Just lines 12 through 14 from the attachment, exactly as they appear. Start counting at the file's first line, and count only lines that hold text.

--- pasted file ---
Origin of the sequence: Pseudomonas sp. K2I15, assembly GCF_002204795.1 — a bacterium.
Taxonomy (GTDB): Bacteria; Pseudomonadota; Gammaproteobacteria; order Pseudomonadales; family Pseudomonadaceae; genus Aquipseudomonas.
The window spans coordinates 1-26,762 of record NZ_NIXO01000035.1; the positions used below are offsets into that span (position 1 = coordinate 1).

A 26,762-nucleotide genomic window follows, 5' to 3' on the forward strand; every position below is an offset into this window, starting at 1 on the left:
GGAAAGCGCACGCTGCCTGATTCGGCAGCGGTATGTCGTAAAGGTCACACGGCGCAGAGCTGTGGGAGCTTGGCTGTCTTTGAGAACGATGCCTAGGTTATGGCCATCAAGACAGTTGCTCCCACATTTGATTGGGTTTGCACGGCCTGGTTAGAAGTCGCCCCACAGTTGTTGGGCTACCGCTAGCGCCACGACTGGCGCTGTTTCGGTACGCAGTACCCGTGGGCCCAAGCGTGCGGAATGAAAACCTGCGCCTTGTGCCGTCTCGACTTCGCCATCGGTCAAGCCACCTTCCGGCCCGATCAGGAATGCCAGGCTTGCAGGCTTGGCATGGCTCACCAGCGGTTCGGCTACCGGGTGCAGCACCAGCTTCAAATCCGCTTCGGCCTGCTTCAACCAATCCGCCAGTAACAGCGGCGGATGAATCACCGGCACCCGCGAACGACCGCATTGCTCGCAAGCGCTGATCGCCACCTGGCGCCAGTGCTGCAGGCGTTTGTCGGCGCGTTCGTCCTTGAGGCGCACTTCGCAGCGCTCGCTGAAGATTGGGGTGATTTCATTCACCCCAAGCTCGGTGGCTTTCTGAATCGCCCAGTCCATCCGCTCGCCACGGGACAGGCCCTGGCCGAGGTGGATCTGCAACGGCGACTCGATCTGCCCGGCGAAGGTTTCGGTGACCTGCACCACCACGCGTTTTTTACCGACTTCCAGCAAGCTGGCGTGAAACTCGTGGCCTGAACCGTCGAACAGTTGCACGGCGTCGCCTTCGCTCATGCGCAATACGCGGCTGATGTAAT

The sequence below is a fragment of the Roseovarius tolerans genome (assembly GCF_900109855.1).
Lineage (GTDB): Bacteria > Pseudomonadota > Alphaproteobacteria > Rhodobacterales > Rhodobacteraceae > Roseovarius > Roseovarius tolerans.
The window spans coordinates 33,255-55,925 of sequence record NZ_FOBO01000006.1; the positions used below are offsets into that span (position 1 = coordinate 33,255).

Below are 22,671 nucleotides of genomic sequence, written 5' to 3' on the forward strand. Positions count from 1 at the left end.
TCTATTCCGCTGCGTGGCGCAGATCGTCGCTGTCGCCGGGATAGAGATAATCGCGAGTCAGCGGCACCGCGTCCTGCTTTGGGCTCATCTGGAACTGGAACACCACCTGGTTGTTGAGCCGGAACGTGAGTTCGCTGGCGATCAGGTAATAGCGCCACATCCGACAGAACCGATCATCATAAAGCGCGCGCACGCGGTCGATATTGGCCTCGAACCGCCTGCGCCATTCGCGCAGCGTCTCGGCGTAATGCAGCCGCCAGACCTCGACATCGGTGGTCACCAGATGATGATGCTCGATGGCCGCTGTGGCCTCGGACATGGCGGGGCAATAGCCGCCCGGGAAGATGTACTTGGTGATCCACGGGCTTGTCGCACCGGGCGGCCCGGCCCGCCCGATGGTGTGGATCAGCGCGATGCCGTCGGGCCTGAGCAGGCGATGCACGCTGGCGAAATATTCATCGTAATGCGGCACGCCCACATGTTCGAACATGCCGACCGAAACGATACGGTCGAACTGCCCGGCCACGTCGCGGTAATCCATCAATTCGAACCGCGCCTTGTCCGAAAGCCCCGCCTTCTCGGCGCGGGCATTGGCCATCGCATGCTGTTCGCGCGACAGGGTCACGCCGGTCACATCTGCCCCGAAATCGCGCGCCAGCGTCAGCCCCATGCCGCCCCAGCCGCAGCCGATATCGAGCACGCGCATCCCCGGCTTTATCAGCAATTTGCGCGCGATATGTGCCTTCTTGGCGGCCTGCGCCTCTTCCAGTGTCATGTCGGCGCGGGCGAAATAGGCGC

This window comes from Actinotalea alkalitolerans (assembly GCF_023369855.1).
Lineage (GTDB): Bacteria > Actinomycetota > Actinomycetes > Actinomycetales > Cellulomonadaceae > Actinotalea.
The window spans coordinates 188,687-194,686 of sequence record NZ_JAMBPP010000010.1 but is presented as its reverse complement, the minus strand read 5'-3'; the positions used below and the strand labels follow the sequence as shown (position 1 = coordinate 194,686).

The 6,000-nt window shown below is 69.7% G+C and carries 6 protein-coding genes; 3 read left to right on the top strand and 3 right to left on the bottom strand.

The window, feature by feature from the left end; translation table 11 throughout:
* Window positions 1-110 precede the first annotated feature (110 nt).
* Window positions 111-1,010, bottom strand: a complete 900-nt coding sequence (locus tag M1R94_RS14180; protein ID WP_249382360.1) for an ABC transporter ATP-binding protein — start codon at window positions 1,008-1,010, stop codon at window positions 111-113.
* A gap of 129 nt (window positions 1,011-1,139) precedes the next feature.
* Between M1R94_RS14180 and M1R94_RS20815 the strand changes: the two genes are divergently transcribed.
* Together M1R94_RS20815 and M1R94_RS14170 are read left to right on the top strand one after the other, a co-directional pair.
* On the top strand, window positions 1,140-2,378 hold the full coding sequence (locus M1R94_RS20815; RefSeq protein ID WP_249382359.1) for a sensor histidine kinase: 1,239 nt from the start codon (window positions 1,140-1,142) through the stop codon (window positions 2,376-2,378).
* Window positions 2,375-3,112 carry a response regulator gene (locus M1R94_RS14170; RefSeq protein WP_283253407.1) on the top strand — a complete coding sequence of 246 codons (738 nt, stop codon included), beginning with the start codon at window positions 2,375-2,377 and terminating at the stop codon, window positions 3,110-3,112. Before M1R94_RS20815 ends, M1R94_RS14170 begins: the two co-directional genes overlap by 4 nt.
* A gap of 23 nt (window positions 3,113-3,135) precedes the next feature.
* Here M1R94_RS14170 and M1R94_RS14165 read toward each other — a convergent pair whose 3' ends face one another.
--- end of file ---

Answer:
Lineage (GTDB): Bacteria > Actinomycetota > Actinomycetes > Actinomycetales > Cellulomonadaceae > Actinotalea.
The window spans coordinates 188,687-194,686 of sequence record NZ_JAMBPP010000010.1 but is presented as its reverse complement, the minus strand read 5'-3'; the positions used below and the strand labels follow the sequence as shown (position 1 = coordinate 194,686).

The 6,000-nt window shown below is 69.7% G+C and carries 6 protein-coding genes; 3 read left to right on the top strand and 3 right to left on the bottom strand.